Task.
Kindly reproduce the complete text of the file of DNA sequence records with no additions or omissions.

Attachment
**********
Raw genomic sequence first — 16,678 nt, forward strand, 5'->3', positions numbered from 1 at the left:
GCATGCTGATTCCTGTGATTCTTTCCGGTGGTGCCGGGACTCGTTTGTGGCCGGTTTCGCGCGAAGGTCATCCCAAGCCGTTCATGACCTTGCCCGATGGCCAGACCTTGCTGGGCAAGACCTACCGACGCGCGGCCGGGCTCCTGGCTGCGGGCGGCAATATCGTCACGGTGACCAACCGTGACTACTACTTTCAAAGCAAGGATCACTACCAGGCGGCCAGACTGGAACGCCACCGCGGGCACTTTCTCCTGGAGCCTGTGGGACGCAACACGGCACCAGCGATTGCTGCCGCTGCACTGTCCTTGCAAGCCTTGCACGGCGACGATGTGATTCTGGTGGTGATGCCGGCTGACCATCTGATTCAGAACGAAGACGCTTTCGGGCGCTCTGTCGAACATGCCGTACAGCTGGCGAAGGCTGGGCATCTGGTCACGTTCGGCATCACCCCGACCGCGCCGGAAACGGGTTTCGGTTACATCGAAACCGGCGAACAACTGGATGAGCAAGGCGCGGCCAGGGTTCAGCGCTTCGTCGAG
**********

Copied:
Raw genomic sequence first — 16,678 nt, forward strand, 5'->3', positions numbered from 1 at the left:
GCATGCTGATTCCTGTGATTCTTTCCGGTGGTGCCGGGACTCGTTTGTGGCCGGTTTCGCGCGAAGGTCATCCCAAGCCGTTCATGACCTTGCCCGATGGCCAGACCTTGCTGGGCAAGACCTACCGACGCGCGGCCGGGCTCCTGGCTGCGGGCGGCAATATCGTCACGGTGACCAACCGTGACTACTACTTTCAAAGCAAGGATCACTACCAGGCGGCCAGACTGGAACGCCACCGCGGGCACTTTCTCCTGGAGCCTGTGGGACGCAACACGGCACCAGCGATTGCTGCCGCTGCACTGTCCTTGCAAGCCTTGCACGGCGACGATGTGATTCTGGTGGTGATGCCGGCTGACCATCTGATTCAGAACGAAGACGCTTTCGGGCGCTCTGTCGAACATGCCGTACAGCTGGCGAAGGCTGGGCATCTGGTCACGTTCGGCATCACCCCGACCGCGCCGGAAACGGGTTTCGGTTACATCGAAACCGGCGAACAACTGGATGAGCAAGGCGCGGCCAGGGTTCAGCGCTTCGTCGAG